Also, such a system provides the illusion of a universal “safe path” for business." ...


    "... markets successfully manage to provide all services that are worth providing. Making government provide a solution that the market “cannot” simply means making a good or service available prematurely while forcing the costs on everybody through taxation. In either case, it is obvious that government is the problem and cause of the “failure” of markets.

    The solution is more market,..."


  10. Here is a perfect Real World example of how property rights work without government:

    The Culture of Violence in the American West: Myth versus Reality

    ... "What were these private protective agencies? They were not governments because they did not have a legal monopoly on keeping order. Instead, they included such organizations as land clubs, cattlemen's associations, mining camps, and wagon trains.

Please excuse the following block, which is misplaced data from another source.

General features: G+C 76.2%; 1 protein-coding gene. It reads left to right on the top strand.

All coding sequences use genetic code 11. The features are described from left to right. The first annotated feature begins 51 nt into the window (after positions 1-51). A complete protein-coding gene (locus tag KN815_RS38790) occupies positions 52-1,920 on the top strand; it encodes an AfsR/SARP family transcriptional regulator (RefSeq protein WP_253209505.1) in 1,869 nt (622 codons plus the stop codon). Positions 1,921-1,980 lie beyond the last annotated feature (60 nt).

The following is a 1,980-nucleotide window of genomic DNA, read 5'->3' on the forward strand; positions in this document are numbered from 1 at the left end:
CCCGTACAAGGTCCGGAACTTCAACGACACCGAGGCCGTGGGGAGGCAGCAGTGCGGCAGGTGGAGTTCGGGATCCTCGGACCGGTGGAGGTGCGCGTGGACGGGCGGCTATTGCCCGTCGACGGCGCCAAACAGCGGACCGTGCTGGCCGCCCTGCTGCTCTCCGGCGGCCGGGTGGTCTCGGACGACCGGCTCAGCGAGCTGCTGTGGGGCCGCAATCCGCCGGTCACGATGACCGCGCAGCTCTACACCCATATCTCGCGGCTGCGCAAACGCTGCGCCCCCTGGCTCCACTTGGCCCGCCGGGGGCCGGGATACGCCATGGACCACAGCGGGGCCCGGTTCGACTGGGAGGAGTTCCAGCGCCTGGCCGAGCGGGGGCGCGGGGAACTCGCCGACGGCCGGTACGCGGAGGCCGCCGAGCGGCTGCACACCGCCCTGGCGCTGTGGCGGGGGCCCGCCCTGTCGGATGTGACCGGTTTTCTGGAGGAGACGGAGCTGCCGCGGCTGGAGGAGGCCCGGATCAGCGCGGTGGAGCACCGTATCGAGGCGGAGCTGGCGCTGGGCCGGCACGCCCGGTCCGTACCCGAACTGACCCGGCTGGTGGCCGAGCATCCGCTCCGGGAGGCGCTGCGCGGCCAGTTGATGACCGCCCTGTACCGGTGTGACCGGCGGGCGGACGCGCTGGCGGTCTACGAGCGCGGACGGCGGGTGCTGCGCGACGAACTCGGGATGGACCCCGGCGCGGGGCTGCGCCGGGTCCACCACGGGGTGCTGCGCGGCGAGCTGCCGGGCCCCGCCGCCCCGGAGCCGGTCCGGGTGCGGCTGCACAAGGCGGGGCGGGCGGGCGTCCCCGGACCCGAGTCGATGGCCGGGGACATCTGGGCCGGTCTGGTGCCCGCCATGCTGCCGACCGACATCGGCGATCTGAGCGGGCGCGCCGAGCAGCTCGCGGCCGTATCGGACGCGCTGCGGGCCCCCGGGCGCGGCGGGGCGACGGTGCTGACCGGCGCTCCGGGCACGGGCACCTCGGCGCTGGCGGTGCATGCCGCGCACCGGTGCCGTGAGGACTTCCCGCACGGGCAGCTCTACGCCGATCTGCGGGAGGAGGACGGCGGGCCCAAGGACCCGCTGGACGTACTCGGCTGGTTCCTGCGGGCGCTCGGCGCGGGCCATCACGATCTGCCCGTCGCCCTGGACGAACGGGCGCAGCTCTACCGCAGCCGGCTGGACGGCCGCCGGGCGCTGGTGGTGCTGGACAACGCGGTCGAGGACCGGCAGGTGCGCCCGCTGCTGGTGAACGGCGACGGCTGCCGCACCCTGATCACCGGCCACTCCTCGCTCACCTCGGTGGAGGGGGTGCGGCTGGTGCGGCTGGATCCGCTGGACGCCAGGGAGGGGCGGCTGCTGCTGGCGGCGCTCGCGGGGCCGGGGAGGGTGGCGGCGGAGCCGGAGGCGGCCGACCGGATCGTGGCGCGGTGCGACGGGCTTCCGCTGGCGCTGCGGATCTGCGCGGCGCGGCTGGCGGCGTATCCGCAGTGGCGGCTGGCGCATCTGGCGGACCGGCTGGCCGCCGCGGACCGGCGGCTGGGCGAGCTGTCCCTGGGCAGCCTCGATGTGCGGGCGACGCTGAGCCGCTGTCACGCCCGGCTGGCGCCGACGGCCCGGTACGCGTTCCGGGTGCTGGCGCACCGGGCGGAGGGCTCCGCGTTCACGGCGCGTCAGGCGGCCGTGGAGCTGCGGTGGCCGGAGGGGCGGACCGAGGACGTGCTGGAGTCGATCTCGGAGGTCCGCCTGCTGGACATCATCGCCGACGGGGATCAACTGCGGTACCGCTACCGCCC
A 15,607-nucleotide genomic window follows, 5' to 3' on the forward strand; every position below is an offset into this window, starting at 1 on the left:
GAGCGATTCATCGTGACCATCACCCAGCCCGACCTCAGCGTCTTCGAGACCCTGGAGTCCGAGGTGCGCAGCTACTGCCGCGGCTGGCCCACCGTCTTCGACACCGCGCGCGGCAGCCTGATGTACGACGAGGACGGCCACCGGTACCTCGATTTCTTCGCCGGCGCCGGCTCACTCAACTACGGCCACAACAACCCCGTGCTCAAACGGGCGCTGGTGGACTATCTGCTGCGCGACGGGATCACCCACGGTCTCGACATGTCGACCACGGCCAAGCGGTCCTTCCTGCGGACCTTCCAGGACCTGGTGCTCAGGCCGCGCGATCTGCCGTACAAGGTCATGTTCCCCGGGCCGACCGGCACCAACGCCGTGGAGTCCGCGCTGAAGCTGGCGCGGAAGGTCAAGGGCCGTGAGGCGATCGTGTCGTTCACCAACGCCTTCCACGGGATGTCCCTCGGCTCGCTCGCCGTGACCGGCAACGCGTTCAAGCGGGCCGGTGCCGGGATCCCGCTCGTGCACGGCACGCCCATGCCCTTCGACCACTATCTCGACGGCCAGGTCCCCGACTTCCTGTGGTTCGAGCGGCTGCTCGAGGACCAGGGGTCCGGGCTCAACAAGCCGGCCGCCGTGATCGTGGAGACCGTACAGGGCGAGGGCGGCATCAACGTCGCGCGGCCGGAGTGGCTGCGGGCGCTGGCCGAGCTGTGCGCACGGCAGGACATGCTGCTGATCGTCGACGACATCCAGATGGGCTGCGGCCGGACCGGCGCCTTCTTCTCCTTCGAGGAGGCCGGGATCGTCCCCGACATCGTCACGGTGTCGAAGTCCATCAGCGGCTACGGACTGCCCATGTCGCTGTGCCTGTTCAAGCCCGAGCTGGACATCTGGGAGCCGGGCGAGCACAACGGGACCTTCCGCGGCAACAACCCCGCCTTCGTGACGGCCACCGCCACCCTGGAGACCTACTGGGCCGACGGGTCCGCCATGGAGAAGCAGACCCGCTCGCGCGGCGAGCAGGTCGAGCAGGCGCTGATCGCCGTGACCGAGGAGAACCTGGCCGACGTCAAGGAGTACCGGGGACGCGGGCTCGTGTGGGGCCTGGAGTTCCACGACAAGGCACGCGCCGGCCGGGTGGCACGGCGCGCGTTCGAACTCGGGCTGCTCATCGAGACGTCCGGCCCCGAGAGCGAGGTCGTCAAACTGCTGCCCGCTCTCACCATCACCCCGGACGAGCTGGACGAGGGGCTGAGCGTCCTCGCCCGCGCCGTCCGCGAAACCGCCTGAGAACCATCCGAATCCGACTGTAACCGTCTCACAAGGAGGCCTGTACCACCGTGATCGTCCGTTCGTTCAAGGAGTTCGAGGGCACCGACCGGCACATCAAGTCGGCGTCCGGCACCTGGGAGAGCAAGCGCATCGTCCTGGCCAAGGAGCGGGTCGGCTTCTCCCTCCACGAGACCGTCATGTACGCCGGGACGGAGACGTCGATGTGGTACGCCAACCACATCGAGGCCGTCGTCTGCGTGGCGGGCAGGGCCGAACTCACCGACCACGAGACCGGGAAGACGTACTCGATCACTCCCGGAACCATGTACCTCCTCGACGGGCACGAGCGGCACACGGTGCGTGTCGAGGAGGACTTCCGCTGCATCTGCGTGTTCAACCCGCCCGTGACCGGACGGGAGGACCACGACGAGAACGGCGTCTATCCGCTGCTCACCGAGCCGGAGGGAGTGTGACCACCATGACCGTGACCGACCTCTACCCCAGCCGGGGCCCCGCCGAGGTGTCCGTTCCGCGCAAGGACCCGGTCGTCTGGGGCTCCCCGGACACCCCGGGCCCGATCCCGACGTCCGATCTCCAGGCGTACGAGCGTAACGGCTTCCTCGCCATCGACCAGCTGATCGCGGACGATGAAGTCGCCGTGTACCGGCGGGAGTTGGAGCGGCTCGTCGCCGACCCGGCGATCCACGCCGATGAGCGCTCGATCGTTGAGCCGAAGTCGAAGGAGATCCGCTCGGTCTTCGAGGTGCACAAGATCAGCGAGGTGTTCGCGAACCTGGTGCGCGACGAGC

So-called land clubs were organizations established by settlers before the U.S. government even surveyed the land, let alone started to sell it or give it away. Because disputes over land titles are inevitable, the land clubs adopted their own constitutions, laying out the “laws” that would define and protect property rights in land (Anderson and Hill 1979, 15). They administered land claims, protected them from outsiders, and arbitrated disputes. Social ostracism was used effectively against those who violated the rules. Establishing property rights in this way minimized disputes — and violence." ...


  11. It is called antinomianism, e.g "I not stealing, I'm merely fighting against the system."